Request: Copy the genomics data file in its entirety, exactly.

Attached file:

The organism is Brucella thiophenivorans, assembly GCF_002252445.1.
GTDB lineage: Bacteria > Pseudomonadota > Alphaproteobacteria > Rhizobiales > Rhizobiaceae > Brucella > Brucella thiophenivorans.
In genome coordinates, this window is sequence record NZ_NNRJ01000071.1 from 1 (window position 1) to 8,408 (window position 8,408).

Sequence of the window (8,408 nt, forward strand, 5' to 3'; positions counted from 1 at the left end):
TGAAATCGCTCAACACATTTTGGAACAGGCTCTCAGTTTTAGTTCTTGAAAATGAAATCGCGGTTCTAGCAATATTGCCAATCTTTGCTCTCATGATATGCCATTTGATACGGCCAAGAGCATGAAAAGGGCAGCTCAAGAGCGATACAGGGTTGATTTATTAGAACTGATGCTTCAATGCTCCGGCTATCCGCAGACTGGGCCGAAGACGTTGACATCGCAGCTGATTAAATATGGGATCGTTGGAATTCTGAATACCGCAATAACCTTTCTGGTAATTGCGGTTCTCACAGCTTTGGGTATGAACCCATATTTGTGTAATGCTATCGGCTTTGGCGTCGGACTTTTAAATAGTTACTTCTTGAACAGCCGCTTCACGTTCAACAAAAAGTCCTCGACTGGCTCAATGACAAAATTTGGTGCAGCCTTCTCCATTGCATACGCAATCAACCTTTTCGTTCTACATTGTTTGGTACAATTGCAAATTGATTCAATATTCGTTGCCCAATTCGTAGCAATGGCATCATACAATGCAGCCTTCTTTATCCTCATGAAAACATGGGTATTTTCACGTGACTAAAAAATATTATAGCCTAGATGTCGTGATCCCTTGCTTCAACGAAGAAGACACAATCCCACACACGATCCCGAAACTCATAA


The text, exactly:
The organism is Brucella thiophenivorans, assembly GCF_002252445.1.
GTDB lineage: Bacteria > Pseudomonadota > Alphaproteobacteria > Rhizobiales > Rhizobiaceae > Brucella > Brucella thiophenivorans.
In genome coordinates, this window is sequence record NZ_NNRJ01000071.1 from 1 (window position 1) to 8,408 (window position 8,408).

Sequence of the window (8,408 nt, forward strand, 5' to 3'; positions counted from 1 at the left end):
TGAAATCGCTCAACACATTTTGGAACAGGCTCTCAGTTTTAGTTCTTGAAAATGAAATCGCGGTTCTAGCAATATTGCCAATCTTTGCTCTCATGATATGCCATTTGATACGGCCAAGAGCATGAAAAGGGCAGCTCAAGAGCGATACAGGGTTGATTTATTAGAACTGATGCTTCAATGCTCCGGCTATCCGCAGACTGGGCCGAAGACGTTGACATCGCAGCTGATTAAATATGGGATCGTTGGAATTCTGAATACCGCAATAACCTTTCTGGTAATTGCGGTTCTCACAGCTTTGGGTATGAACCCATATTTGTGTAATGCTATCGGCTTTGGCGTCGGACTTTTAAATAGTTACTTCTTGAACAGCCGCTTCACGTTCAACAAAAAGTCCTCGACTGGCTCAATGACAAAATTTGGTGCAGCCTTCTCCATTGCATACGCAATCAACCTTTTCGTTCTACATTGTTTGGTACAATTGCAAATTGATTCAATATTCGTTGCCCAATTCGTAGCAATGGCATCATACAATGCAGCCTTCTTTATCCTCATGAAAACATGGGTATTTTCACGTGACTAAAAAATATTATAGCCTAGATGTCGTGATCCCTTGCTTCAACGAAGAAGACACAATCCCACACACGATCCCGAAACTCATAA